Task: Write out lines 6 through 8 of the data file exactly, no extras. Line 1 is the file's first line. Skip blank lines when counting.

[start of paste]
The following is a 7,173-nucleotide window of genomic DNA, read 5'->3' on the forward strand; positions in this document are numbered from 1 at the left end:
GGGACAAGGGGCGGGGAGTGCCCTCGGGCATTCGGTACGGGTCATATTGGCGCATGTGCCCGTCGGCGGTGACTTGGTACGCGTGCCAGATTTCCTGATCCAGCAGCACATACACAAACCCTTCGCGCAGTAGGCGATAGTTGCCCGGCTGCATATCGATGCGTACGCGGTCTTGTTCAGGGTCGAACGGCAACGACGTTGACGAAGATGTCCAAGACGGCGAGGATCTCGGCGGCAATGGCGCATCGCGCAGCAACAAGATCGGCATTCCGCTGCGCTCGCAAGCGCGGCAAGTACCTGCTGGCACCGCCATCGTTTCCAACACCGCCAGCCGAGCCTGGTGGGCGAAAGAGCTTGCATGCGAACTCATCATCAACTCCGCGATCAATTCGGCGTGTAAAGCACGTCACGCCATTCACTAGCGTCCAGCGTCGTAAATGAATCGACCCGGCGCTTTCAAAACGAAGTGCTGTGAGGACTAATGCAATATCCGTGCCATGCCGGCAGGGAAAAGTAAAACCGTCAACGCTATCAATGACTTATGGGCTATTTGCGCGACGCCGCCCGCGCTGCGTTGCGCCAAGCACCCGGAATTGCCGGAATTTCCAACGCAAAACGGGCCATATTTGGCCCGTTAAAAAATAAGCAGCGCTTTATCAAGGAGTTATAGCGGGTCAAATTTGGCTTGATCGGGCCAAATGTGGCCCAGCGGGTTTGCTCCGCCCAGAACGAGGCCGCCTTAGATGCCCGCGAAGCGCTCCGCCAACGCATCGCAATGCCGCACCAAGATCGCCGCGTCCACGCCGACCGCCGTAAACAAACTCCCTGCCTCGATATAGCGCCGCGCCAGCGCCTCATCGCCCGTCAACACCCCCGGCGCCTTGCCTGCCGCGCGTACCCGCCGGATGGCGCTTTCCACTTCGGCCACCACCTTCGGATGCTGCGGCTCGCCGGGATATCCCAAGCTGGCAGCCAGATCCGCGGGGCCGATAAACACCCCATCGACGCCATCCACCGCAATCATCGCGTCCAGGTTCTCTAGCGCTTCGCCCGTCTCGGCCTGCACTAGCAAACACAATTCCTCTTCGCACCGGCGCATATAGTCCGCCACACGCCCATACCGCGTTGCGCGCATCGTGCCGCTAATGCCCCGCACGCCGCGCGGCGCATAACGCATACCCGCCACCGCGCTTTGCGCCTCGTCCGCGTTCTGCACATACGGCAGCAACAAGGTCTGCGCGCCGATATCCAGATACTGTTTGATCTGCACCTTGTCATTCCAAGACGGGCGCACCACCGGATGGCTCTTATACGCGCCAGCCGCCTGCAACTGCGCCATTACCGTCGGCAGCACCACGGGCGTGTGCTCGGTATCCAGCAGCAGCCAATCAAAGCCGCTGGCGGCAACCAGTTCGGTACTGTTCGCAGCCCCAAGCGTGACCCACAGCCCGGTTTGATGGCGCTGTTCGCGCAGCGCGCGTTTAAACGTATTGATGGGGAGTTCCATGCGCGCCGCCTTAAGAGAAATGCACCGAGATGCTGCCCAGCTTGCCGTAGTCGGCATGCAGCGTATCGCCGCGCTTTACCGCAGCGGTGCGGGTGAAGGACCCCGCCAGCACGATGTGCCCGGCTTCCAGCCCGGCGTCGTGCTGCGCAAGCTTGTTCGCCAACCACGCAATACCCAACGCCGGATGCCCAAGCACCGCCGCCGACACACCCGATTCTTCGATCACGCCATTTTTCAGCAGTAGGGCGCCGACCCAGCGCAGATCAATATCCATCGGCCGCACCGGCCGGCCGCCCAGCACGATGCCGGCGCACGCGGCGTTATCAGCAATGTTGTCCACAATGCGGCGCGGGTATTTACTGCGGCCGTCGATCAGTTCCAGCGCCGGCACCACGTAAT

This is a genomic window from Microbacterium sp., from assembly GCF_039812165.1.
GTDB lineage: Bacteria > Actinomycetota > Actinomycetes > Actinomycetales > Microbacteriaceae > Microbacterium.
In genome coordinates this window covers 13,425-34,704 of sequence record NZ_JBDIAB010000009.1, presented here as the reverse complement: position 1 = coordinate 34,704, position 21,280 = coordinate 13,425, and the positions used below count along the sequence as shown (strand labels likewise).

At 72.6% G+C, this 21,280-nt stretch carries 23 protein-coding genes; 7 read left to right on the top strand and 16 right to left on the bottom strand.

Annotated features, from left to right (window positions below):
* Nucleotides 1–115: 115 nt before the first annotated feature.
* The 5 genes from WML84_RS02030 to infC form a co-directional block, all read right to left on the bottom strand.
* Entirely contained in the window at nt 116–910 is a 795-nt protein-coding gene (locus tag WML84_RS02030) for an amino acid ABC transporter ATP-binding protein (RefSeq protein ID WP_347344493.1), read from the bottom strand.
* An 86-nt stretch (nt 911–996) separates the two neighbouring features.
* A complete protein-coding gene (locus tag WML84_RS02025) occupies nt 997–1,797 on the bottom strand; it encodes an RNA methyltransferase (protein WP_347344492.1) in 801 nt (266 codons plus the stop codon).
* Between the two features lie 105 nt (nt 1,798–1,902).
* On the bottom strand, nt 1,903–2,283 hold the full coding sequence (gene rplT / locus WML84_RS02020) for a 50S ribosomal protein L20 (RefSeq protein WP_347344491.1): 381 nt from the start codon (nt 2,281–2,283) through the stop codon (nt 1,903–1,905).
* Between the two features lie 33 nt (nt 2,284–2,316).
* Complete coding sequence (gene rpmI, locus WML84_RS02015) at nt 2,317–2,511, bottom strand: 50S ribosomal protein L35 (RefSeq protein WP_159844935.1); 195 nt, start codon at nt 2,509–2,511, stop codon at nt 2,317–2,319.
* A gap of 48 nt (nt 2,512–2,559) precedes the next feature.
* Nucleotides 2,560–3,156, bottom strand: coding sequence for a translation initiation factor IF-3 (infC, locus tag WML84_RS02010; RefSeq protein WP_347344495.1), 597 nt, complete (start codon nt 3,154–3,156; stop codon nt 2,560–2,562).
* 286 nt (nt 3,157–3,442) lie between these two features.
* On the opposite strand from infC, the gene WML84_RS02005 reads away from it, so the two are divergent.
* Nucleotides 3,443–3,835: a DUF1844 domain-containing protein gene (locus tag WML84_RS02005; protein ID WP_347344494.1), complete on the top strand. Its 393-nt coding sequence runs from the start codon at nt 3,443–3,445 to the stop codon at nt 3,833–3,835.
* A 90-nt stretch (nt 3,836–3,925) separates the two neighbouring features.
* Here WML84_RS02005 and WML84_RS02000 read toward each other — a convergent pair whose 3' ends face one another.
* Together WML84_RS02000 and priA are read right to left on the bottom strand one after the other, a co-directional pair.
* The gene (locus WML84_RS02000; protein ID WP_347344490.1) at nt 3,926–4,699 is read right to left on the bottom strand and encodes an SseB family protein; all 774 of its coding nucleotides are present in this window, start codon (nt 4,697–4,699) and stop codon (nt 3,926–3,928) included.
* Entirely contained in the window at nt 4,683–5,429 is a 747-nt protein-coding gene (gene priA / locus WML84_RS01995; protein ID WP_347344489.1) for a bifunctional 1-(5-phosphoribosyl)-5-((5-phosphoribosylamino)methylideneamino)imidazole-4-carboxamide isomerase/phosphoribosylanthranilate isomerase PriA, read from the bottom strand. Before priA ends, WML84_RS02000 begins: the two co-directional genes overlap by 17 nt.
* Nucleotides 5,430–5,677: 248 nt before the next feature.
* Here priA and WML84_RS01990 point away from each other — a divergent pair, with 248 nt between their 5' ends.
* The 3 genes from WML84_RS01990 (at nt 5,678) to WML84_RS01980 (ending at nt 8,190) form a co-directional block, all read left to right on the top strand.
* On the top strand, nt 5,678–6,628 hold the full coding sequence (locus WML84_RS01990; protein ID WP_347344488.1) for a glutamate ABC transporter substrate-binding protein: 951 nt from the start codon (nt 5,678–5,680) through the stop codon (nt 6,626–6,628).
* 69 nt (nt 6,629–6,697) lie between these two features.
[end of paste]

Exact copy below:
At 72.6% G+C, this 21,280-nt stretch carries 23 protein-coding genes; 7 read left to right on the top strand and 16 right to left on the bottom strand.

Annotated features, from left to right (window positions below):
* Nucleotides 1–115: 115 nt before the first annotated feature.